24 And from there he arose and went away to the region of Tyre and Sidon. And he entered a house, and would not have any one know it; yet he could not be hid. 25 But immediately a woman, whose little daughter was possessed by an unclean spirit, heard of him, and came and fell down at his feet. 26 Now the woman was a Greek, a Syrophoenician by birth. And she begged him to cast the demon out of her daughter. 27 And he said to her, "Let the children first be fed, for it is not right to take the children's bread and throw it to the dogs." 28 But she answered him, "Yes, Lord; yet even the dogs under the table eat the children's crumbs." 29 And he said to her, "For this saying you may go your way; the demon has left your daughter." 30 And she went home, and found the child lying in bed, and the demon gone.
Meditation: Do you ever feel "put-off" by the Lord? This
passage describes the only occasion in which Jesus ministered
outside of Jewish territory. (Tyre and Sidon were fifty miles
north of Israel and still exist today in modern Lebanon.) A
Gentile woman - an outsider who was not a member of the chosen
people - puts Jesus on the spot by pleading with him to show mercy
to her daughter who was tormented with an evil spirit. At first
Jesus seemed to pay no attention to her, and this made his
disciples feel embarrassed. Jesus very likely did this not to put
the woman off, but rather to test her sincerity and to awaken
faith in her.
The Lord shows mercy to those who seek him
What did Jesus mean by the expression "throwing bread to the dogs"? The Jews often spoke of the Gentiles with arrogance and insolence as "unclean dogs" since the Gentiles were excluded from God's covenant and favor with Israel. For the Greeks the "dog" was a symbol of dishonor and was used to describe a shameless and audacious woman. Matthew's Gospel records the expression do not give dogs what is holy (Matthew 7:6). Jesus, no doubt, spoke with a smile rather than with an insult because this woman immediately responds with wit and faith - "even the dogs eat the crumbs".
Love conquers with persistent trust and faith
Jesus praises a Gentile woman for her persistent faith and for her affectionate love. She made the misery of her child her own and she was willing to suffer rebuff in order to obtain healing for her loved one. She also had indomitable persistence. Her faith grew in contact with the person of Jesus. She began with a request and she ended on her knees in worshipful prayer to the living God. No one who ever sought Jesus with faith - whether Jew or Gentile - was refused his help. Do you seek Jesus with expectant faith?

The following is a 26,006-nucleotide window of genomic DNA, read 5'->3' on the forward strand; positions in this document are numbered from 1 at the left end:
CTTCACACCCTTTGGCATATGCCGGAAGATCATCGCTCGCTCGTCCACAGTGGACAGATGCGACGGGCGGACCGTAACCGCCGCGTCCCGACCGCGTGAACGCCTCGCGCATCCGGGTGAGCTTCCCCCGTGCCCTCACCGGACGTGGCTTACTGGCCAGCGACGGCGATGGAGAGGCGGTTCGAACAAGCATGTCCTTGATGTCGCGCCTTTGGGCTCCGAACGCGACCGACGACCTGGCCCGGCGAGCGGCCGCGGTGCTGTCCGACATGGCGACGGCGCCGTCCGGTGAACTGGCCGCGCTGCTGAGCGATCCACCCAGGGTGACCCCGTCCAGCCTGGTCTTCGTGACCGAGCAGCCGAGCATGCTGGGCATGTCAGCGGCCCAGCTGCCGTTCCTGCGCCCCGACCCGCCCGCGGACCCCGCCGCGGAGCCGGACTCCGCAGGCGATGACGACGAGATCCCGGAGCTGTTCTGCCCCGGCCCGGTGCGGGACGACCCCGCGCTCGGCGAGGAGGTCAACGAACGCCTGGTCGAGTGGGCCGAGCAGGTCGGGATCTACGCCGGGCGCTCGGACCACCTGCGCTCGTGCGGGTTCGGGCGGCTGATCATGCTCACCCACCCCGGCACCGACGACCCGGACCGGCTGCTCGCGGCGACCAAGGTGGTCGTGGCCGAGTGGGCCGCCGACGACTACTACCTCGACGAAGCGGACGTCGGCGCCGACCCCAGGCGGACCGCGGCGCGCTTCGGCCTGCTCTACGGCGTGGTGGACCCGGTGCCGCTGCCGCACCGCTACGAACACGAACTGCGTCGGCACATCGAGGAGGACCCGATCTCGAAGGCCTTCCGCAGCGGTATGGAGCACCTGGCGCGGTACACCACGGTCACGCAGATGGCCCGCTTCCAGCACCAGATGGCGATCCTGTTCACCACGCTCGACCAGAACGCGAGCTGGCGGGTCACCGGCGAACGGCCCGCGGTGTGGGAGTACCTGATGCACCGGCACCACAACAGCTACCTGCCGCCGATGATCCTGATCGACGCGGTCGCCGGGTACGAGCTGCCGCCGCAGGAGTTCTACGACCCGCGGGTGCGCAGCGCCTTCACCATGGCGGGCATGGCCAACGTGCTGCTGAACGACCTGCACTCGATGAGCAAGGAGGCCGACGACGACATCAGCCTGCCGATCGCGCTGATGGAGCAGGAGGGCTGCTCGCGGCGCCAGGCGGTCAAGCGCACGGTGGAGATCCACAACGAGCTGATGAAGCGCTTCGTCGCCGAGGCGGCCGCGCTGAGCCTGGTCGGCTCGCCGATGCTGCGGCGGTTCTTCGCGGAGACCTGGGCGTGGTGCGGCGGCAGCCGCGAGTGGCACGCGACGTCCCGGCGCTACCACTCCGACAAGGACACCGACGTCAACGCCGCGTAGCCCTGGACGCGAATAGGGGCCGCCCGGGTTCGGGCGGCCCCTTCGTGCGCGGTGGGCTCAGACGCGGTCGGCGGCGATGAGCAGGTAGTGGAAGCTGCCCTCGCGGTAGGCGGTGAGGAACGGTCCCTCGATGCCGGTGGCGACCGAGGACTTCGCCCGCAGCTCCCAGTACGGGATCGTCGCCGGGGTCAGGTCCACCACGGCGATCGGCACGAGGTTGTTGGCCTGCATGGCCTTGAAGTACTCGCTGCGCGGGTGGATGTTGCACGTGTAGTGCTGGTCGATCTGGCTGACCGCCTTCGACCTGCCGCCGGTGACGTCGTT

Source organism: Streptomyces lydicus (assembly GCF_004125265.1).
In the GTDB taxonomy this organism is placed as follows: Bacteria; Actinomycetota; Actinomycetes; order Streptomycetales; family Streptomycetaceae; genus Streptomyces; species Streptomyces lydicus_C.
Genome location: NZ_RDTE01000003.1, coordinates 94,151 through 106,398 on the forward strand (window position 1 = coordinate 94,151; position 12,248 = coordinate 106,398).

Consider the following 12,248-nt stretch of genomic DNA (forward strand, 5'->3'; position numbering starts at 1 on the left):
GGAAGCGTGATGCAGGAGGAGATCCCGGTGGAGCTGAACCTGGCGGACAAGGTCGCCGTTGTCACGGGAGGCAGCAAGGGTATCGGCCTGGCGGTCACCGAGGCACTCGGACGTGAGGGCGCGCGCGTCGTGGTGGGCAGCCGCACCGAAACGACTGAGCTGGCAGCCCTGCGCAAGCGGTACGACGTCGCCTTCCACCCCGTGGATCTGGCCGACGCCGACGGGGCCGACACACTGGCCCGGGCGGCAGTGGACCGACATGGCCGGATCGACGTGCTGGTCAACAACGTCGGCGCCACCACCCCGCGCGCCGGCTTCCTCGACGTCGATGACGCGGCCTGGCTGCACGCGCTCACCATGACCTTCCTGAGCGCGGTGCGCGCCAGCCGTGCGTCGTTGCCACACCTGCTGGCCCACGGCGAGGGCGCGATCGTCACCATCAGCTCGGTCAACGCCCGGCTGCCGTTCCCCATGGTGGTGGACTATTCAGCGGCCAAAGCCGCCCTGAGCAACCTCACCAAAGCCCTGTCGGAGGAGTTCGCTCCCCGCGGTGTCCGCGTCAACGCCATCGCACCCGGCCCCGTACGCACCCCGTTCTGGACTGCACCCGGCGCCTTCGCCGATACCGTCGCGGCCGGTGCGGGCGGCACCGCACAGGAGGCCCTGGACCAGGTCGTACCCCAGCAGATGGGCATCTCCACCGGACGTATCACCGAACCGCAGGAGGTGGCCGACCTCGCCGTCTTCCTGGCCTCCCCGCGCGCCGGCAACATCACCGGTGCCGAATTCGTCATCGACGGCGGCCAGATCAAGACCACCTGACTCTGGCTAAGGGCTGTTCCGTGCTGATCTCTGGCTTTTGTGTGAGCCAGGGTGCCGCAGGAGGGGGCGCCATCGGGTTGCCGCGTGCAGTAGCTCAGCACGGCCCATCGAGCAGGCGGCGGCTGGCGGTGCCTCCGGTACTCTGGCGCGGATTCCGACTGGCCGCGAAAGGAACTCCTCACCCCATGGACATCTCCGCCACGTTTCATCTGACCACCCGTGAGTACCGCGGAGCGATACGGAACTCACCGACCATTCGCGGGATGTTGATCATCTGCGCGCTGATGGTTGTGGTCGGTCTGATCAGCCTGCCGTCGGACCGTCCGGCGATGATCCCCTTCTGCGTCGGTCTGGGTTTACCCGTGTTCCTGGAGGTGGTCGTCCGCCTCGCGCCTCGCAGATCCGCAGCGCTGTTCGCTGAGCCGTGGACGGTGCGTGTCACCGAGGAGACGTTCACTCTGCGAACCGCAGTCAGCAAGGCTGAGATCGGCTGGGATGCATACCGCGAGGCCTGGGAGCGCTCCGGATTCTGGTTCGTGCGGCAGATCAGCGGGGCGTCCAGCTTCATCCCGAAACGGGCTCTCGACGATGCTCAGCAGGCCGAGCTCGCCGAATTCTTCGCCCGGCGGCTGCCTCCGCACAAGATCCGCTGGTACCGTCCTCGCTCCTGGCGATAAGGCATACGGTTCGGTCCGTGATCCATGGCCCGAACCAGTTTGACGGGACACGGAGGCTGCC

Psalm 106:3-4, 35-37, 40
3 Blessed are they who observe justice, who do righteousness at all times!
4 Remember me, O LORD, when you show favor to your people; help me when you deliver them;
34 They did not destroy the peoples, as the LORD commanded them,
35 but they mingled with the nations and learned to do as they did.
36 They served their idols, which became a snare to them.
37 They sacrificed their sons and their daughters to the demons;
40 Then the anger of the LORD was kindled against his people, and he abhorred his heritage
Daily Quote from the Early Church Fathers: Great was the power of her faith, and for our learning, by John Chrysostom (347-407 AD)
"See her humility as well as her faith! For he
had called the Jews 'children,' but she was not satisfied with
this. She even called them 'masters,' so far was she from grieving
at the praises of others. She said, 'Yes, Lord, yet even the dogs
eat the crumbs that fall from their masters' table.' Behold the
woman's wisdom! She did not venture so much as to say a word
against anyone else. She was not stung to see others praised, nor
was she indignant to be reproached. Behold her constancy. When he
answered, 'It is not fair to take the children's bread and throw
it to the dogs,' she said, 'Yes, Lord.' He called them 'children'-
but she called them 'masters.' He used the name of a dog, but she
described the action of the dog. Do you see this woman's humility?
Then compare her humility with the proud language of the Jews: 'We
are Abraham's seed and were never in bondage to any man'(John
8:33). 'We are born of God' (John 8:41). But not so this woman.
Rather, she calls herself a dog and them masters. So for this
reason she became a child. For what does Christ then say? 'O
woman, great is your faith.'
"So we might surmise that this is the reason he put her off, in order that he might proclaim aloud this saying and that he might crown the woman: 'Be it done for you as you desire.' This means 'Your faith, indeed, is able to effect even greater things than these. Nevertheless be it unto you even as you wish.' This voice was at one with the voice that said, 'Let the heaven be,' and it was (Genesis 1:1). 'And her daughter was made whole from that very hour.' Do you see how this woman, too, contributed not a little to the healing of her daughter? For note that Christ did not say, 'Let your little daughter be made whole,' but 'Great is your faith, be it done for you as you desire.' These words were not uttered at random, nor were they flattering words, but great was the power of her faith, and for our learning.
He left the certain test and demonstration, however, to the issue of events. Her daughter accordingly was immediately healed." (excerpt from COMMENTARY ON MATTHEW, Homily 52.3)